St John's Anglican Church

Sturgeon Street, Raymond Terrace

1862 J.W. Walker, London (job no. 692)
Renovated 1974 Fr John Hamer-Howarth, Caloundra, Queensland
Restored 2009 Peter D.G. Jewkes Pty Ltd
1 manual, 5 speaking stops, pedal pulldowns, mechanical action



St John's Anglican Church, Raymond Terrace:
exterior from the west
[photograph by Trevor Bunning (29 September 2015)]


Historical and Technical Documentation by Kelvin Hastie
© OHTA, 2015 (last updated September 2015)



St John's Anglican Church, Raymond Terrace: organ
[photograph by Trevor Bunning (29 September 2015)]

Although Anglican services were held in Raymond Terrace as early as 1839, the current site for St John's was not purchased until 1861, with plans drawn up by architect, Edmund Blacket, in Gothic style: the stone chosen for stonemason Robert Carnell to lay was "Muree" blue sandstone, from a local quarry. Bishop Tyrrell contributed five hundred pounds towards the construction of the church, while the local parishioners provided one thousand pounds. The bishop conducted the consecration on 25 November 1862.1

The church is home to a small single-manual J.W. Walker organ (job number 692) which has served the church faithfully for 153 years. Although altered during renovation work carried out in the 1970s, a majority of components survive, including the case (including candle sconce bases), delicately stencilled façade pipes, action, soundboard, key cheeks, short-compass flat pedal board, composition pedals, bench, nameplate and all internal pipework. The hand-blowing mechanism and barrel playing mechanism were removed at some stage.

In 2009 Peter D.G. Jewkes Pty Ltd restored the organ and this used traditional methods to restore the manual soundboard, the key and pedal action and the pipework. Work also included the releathering of the bellows and the replacement of the plastic stopknobs, which date from a renovation carried out by Fr John Hamer-Howarth, of Caloundra, Queensland, in 1974. The new stopknobs were appropriately based on existing Walker models and made in turned mahogany with recycled ivory inserts.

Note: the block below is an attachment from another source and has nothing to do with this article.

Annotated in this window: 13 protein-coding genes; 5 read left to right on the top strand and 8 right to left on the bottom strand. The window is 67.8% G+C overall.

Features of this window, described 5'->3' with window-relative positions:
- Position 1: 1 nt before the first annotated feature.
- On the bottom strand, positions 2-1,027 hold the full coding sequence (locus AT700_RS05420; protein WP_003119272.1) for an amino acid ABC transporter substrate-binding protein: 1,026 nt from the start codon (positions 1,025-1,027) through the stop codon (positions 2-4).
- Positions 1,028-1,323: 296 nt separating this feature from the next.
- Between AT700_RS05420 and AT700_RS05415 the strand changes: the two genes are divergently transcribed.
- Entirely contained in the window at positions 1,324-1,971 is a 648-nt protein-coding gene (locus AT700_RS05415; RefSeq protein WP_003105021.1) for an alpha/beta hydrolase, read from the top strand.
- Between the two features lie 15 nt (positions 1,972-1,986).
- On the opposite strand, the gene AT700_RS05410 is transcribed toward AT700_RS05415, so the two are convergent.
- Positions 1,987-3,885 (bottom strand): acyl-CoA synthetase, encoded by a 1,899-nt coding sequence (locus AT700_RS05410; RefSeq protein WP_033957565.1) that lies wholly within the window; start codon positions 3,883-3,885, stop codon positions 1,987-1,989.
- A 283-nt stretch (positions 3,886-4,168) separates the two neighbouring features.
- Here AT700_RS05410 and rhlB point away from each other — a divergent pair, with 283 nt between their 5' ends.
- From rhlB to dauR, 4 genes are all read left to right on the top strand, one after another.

St John's Anglican Church, Raymond Terrace: restored console
[photograph by John Maidment (29 September 2015)]

It is important to note that in restoring the pipework no hot water or chemical solvents were used: cleaning was carried out using a vacuum process with fine soft brushes and dust mops, in accordance with best international practice. The original pitch of the organ was restored and new tuning slides replaced a deteriorated set dating from the 1960s. New keys (with mahogany frames and polished bone coverings) replaced the supply-house keys installed in 1974 by John Hamer-Howarth. These are facsimiles of those belonging to the 1864 Walker organ at Tyburn Priory, Riverstone. Upon return to Raymond Terrace from the Jewkes workshop in Ermington, the instrument was moved forward to allow improved access for maintenance.

Regrettably, available funds did not allow for the reconstruction of the original barrel playing mechanism, removed by Fr John Hamer-Howarth in 1974. The only other J.W. Walker organ in New South Wales with such a mechanism is the 1856 instrument at St Thomas' Anglican Church, Port Macquarie. When John Stiller documented the Raymond Terrace organ on 25 February 1985 he noted that among the last remaining evidence of the barrel operation was a heavily deteriorated paper notice glued to a back panel of the case. This lists some of the hymn tunes available on the three barrels, each pinned for 11 tunes. Some of the tunes available on No. 3 barrel, and whose names can still be discerned, were Evening Hymn, Rockingham, London New, Mount Ephraim, Darwall's and Hanover. A double chant is also listed.2



St John's Anglican Church, Raymond Terrace:
Label at rear of organ showing tunes used on the barrels
[photograph by Kelvin Hastie (3 May 2009)]

The Organ Historical Trust of Australia granted the restoration tax-deductible status and this facilitated a number of generous donations. The church appointed Kelvin Hastie as its consultant for the work. The appeal to raise funds for the restoration was launched by the late Hon. John Price, MP, on 4 February 2007. This took place in the grounds of the historic St John's Rectory (a building that dates from 1841) and featured speeches by The Revd Beatrice Patel and the organ restoration project co-ordinator, Don Denham.

The specification, noted by Kelvin Hastie in 2007, is as follows:

MANUAL (unenclosed)
Open Diapason
Stopd Diapason Bass
Stopd Diapason Treble
Dulciana
Principal
Fifteenth

8
8
8
8
4
2


CC-BB
TC
TC


Pipes
56
12
44
44
56
56

Pedal pulldowns permanently coupled to Manual, 20 notes C - g0
2 composition pedals
Mechanical action
Compass: 56/20
268 pipes



1 http://www.stjohnsraymondterrace.org/2010/pages/parishc.html (accessed 3 July 2015)

2 John Stiller, St John's Anglican Church, Raymond Terrace, NSW - Documentation of Pipe Organ Built by J.W. Walker 1862. Organ Historical Trust of Australia, 25 February 1985.



St John's Anglican Church, Raymond Terrace:
Detail of restored drawstops and keyboard
[photograph by Kelvin Hastie (3 May 2009)]




St John's Anglican Church, Raymond Terrace:
Walker nameplate
[photograph by Trevor Bunning (29 September 2015)]




St John's Anglican Church, Raymond Terrace:
Detail of façade pipe decoration
[photograph by Trevor Bunning (29 September 2015)]